Developers of a large Bozeman neighborhood near downtown plan to pave the way for more housing.

The Bozeman Commission Monday approved Delaney and Company’s request to develop lots for nine new homes and set aside one lot for future condominiums in the Village Downtown.

The development on an empty field is separate from the 200 other units the city already approved in the village that began to take shape in the early 2000s.

“This property has been vacant for a long time, but that doesn’t mean that there wasn’t a lot of work that went into making this come to fruition,” Mayor Cyndy Andrus said during the Monday vote.

The Village Investment Group and the John W. Murdoch Revocable Trust own the property, according to city documents.

The development’s nine lots for single-family homes fall below the city’s 10-lot threshold that triggers Bozeman’s affordable housing mandate.

Deputy Mayor Chris Mehl asked city staff if there’s a trend of developers submitting projects that bypass the requirement to build affordable homes.

City Planner Chris Saunders answered no.

Saunders said the village land was subdivided years ago. He said if someone ever builds single homes on the land set aside for condominiums, the city’s mandate that revolves around single homes would go in place.

Developer Mike Delaney said based on the planned house designs, the land only had room for nine homes.

The plan is to sell the lots at market rates, according to city materials.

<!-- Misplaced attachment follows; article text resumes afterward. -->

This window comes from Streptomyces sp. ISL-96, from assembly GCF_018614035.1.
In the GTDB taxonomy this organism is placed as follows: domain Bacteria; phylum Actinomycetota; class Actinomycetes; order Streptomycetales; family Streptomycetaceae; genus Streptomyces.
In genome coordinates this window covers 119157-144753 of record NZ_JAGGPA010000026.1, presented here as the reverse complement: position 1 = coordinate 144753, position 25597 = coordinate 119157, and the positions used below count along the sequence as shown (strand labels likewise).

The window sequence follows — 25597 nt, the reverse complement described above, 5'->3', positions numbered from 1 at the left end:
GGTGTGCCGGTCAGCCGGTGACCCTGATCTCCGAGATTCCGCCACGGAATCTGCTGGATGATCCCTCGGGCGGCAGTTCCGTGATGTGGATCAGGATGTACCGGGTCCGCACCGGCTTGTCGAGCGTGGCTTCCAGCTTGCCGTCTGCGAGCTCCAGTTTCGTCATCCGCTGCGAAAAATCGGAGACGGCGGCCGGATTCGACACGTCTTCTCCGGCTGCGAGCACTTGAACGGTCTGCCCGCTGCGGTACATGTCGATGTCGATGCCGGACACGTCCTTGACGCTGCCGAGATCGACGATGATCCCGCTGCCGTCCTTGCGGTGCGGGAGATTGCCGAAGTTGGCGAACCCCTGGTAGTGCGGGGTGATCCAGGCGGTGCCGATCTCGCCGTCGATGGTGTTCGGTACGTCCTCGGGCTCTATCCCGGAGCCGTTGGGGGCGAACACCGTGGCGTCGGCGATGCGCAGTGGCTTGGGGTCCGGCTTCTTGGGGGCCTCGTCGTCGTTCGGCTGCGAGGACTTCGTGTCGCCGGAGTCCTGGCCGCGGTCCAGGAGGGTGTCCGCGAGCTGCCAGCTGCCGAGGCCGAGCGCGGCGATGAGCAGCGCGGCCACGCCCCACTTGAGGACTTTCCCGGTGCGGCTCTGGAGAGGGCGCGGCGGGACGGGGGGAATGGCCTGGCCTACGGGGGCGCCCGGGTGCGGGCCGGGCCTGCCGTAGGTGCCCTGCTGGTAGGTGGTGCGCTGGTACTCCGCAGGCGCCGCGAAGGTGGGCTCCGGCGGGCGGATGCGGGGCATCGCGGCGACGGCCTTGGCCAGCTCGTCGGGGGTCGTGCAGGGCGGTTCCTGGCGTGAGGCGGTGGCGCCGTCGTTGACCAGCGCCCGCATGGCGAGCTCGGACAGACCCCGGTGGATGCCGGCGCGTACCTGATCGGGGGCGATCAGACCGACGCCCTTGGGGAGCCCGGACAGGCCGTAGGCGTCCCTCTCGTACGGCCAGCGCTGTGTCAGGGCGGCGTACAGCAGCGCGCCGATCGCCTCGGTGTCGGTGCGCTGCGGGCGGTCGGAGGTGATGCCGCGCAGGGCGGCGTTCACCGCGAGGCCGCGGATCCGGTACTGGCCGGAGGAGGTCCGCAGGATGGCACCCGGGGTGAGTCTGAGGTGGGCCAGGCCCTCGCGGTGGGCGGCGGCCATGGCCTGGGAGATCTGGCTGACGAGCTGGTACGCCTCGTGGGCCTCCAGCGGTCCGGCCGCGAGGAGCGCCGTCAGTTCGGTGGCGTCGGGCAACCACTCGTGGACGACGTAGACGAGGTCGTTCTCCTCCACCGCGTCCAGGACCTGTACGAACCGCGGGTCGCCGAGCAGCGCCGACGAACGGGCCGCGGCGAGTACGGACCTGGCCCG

The subdivision proposes to displace some existing wetlands and will offset that by purchasing credits through a wetland bank in the Madison Valley.

The city also approved the master plan for a 27,460-square-foot park that was once agricultural land.

The park would connect to Village Downtown Boulevard and border lands owned by Village Investment Group Inc., Montana Rail Link and Village Loft condominiums.

Commissioner Jeff Krauss said he wants to make sure village residents understand that will be a public park even though it’s surrounded by private development.

“It’s important to understand that this little park belongs to the people of Bozeman...and not to the people who may think it’s their sidewalk and front yard,” Krauss said.

Other commissioners backed that notion.

Any building that happens on the land like new condos would have to go through the city’s planning department for approval.

Katheryn Houghton can be reached at khoughton@dailychronicle.com or at 582-2628. Follow her on Twitter @K_Hought.

Katheryn Houghton is the city government and health reporter for the Bozeman Daily Chronicle.

Support quality local journalism. Become a subscriber.

Subscribers get full, survey-free access to the Bozeman Daily Chronicle's award-winning coverage both on our website and in our e-edition, a digital replica of the print edition.